Academic journal article American Journal of Psychotherapy

Cognitive Regulatory Control Therapies

Academic journal article American Journal of Psychotherapy

Cognitive Regulatory Control Therapies

Article excerpt

Cognitive regulatory control processes play an essential but typically unap- preciated role in maintaining mental health. The purpose of the current paper is to identify this role and demonstrate how cognitive-behavioral and related techniques can compensate for impairments. Impaired cognitive regulation contributes to the overly intense emotional states present in anxiety disor- ders, depression, and personality disorders; progression of adaptive hypoma- nia to mania; expression of psychosis in the conscious and awake state; dominance of immature defense mechanisms in borderline and other person- ality disorders. A wide variety of standard (monitoring, reappraisal, response inhibition, relaxation training) and more novel (suppression therapy, willful detachment, cost-benefit analysis, normalization, mature defense mechanism training) cognitive-behavioral and related techniques can be applied to compensate for cognitive regulatory control impairments, and their success probably aligns with this capacity.

KEYWORDS: cognitive regulation; cognitive behavioral therapy; psychosis; mania; mood disorders; anxiety disorders; personality disorders

INTRODUCTION

Regulation is essential to healthy functioning. Cells free of regulation transform into cancer, uncontrolled immune system responses fail against pathogens and attack the host in the case of autoimmune conditions, and well-regulated homeostatic mechanisms are required to maintain physio- logical parameters such as temperature and blood pressure within the range required for survival. While the role of regulatory control is well established in regards to biological functioning, its application to psycho- logical functioning is very limited. Given that regulatory control is essential for biological functioning, and that psychological and biological activity are tightly linked, it follows that such control must play a crucial role in maintaining the integrity of psychological functioning. Mental illness to a great extent can be conceptualized as the failure of cognitive regulatory control processes to maintain psychological homeostasis. For example, there is solid evidence that amygdala based fear/anxiety responses are regulated by prefrontal cortex (PFC)-amygdala connectivity, typically ensuring that exaggerated anxiety reactions are attenuated to promote adaptive functioning (Goldin, 2009; Goldin, Manber, Halimi, Canli, & Gross, 2009; Larson, Schaefer, Siegle, Jackson, Anderle, & Davidson, 2006). The PFC represents the brain's master controller accounting for a third of the human cortex, and with uncontrollable acute and chronic stress its functioning is diminished impairing regulation (Arnsten, 2009; Arnsten, 2011). When cognitive regulatory control functioning is inade- quate, psychological disturbances arise.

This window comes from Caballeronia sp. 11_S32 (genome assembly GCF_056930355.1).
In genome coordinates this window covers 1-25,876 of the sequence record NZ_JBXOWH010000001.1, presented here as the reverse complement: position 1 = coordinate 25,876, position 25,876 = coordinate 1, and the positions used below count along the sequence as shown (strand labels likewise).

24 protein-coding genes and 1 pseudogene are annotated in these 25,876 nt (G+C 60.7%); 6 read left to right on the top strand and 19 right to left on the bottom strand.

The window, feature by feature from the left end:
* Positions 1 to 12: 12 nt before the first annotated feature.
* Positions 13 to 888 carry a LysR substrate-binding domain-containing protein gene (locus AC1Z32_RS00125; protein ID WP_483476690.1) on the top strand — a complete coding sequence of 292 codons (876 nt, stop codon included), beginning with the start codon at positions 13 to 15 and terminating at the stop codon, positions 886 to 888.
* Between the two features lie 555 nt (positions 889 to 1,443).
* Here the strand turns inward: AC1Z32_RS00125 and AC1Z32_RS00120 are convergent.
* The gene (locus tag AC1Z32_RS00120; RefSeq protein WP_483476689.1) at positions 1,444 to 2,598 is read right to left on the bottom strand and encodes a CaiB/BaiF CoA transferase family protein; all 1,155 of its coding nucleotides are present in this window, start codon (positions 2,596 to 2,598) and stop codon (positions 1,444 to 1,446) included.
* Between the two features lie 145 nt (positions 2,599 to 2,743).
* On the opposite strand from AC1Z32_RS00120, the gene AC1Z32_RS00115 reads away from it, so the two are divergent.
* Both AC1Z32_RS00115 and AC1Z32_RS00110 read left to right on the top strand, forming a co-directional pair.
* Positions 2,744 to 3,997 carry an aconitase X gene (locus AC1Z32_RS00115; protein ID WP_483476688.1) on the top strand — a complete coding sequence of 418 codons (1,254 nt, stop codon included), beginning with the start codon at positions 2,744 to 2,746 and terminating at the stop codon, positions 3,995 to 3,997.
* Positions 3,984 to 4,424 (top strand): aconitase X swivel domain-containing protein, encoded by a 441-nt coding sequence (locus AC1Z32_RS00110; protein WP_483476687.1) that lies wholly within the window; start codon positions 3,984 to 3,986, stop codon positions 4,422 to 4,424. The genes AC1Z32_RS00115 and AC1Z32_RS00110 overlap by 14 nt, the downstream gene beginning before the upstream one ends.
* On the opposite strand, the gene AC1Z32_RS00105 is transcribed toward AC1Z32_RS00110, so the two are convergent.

Cognitive-behavioral techniques are well established in the treatment of many mental health conditions, including anxiety disorders, depression, and to a lesser extent, psychosis (Barlow, 2005; Beck, 2005). These techniques lend themselves well to the task of compensating for inade- quate cognitive regulation because they focus on dysfunctional thoughts and the behaviors following from these thoughts. Their effectiveness probably equates with how well they compensate for impaired cognitive regulatory control, although these techniques are not typically framed in this fashion. In the present paper the role that deficient cognitive regula- tory control plays in mental health issues will be discussed, and the ability of cognitive-behavioral and related techniques to compensate for deficits will be shown. Some of these techniques are highly familiar, forming the basis of cognitive-behavioral therapy (CBT), while others are more unique, being designed to address specific cognitive regulatory control deficits.

ANXIETY DISORDERS

Cognitive activating appraisals underlie emotional responses (Lazarus, 1991; Lazarus, 1984; Clore & Ortony, 2000). …

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